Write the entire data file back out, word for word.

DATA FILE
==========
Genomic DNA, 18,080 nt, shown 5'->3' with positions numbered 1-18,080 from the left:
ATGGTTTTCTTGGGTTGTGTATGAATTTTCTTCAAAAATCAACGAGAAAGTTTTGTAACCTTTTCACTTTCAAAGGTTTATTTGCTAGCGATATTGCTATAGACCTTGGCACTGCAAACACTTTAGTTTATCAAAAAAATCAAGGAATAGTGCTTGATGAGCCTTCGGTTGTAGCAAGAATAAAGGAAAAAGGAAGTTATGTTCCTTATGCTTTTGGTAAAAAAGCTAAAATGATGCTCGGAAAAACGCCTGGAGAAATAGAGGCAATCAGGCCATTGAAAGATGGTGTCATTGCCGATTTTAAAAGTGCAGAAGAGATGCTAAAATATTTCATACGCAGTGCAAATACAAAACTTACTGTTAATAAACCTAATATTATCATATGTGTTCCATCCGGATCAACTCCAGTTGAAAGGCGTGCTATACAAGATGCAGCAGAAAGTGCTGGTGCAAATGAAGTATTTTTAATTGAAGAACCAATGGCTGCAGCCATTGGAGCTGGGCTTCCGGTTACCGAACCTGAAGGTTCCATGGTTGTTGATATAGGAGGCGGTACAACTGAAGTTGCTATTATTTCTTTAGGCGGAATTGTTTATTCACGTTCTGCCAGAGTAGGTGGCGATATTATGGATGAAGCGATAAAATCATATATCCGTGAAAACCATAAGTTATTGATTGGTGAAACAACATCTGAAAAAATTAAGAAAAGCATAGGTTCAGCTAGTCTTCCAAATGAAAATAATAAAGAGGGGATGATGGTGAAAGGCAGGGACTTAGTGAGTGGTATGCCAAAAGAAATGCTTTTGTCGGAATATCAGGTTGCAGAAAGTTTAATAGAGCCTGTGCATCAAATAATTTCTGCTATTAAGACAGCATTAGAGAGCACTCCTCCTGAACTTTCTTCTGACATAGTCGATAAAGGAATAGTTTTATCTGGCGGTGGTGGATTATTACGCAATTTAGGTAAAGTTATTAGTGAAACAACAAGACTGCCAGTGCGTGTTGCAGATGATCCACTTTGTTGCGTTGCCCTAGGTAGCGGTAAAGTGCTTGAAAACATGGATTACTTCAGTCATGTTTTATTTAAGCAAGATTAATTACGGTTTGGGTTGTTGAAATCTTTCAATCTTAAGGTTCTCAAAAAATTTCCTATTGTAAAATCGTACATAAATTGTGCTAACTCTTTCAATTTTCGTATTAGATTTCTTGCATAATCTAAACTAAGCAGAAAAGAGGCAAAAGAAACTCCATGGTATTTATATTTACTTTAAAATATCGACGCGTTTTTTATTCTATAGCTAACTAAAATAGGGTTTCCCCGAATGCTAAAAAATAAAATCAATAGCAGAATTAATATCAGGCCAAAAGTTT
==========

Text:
Genomic DNA, 18,080 nt, shown 5'->3' with positions numbered 1-18,080 from the left:
ATGGTTTTCTTGGGTTGTGTATGAATTTTCTTCAAAAATCAACGAGAAAGTTTTGTAACCTTTTCACTTTCAAAGGTTTATTTGCTAGCGATATTGCTATAGACCTTGGCACTGCAAACACTTTAGTTTATCAAAAAAATCAAGGAATAGTGCTTGATGAGCCTTCGGTTGTAGCAAGAATAAAGGAAAAAGGAAGTTATGTTCCTTATGCTTTTGGTAAAAAAGCTAAAATGATGCTCGGAAAAACGCCTGGAGAAATAGAGGCAATCAGGCCATTGAAAGATGGTGTCATTGCCGATTTTAAAAGTGCAGAAGAGATGCTAAAATATTTCATACGCAGTGCAAATACAAAACTTACTGTTAATAAACCTAATATTATCATATGTGTTCCATCCGGATCAACTCCAGTTGAAAGGCGTGCTATACAAGATGCAGCAGAAAGTGCTGGTGCAAATGAAGTATTTTTAATTGAAGAACCAATGGCTGCAGCCATTGGAGCTGGGCTTCCGGTTACCGAACCTGAAGGTTCCATGGTTGTTGATATAGGAGGCGGTACAACTGAAGTTGCTATTATTTCTTTAGGCGGAATTGTTTATTCACGTTCTGCCAGAGTAGGTGGCGATATTATGGATGAAGCGATAAAATCATATATCCGTGAAAACCATAAGTTATTGATTGGTGAAACAACATCTGAAAAAATTAAGAAAAGCATAGGTTCAGCTAGTCTTCCAAATGAAAATAATAAAGAGGGGATGATGGTGAAAGGCAGGGACTTAGTGAGTGGTATGCCAAAAGAAATGCTTTTGTCGGAATATCAGGTTGCAGAAAGTTTAATAGAGCCTGTGCATCAAATAATTTCTGCTATTAAGACAGCATTAGAGAGCACTCCTCCTGAACTTTCTTCTGACATAGTCGATAAAGGAATAGTTTTATCTGGCGGTGGTGGATTATTACGCAATTTAGGTAAAGTTATTAGTGAAACAACAAGACTGCCAGTGCGTGTTGCAGATGATCCACTTTGTTGCGTTGCCCTAGGTAGCGGTAAAGTGCTTGAAAACATGGATTACTTCAGTCATGTTTTATTTAAGCAAGATTAATTACGGTTTGGGTTGTTGAAATCTTTCAATCTTAAGGTTCTCAAAAAATTTCCTATTGTAAAATCGTACATAAATTGTGCTAACTCTTTCAATTTTCGTATTAGATTTCTTGCATAATCTAAACTAAGCAGAAAAGAGGCAAAAGAAACTCCATGGTATTTATATTTACTTTAAAATATCGACGCGTTTTTTATTCTATAGCTAACTAAAATAGGGTTTCCCCGAATGCTAAAAAATAAAATCAATAGCAGAATTAATATCAGGCCAAAAGTTT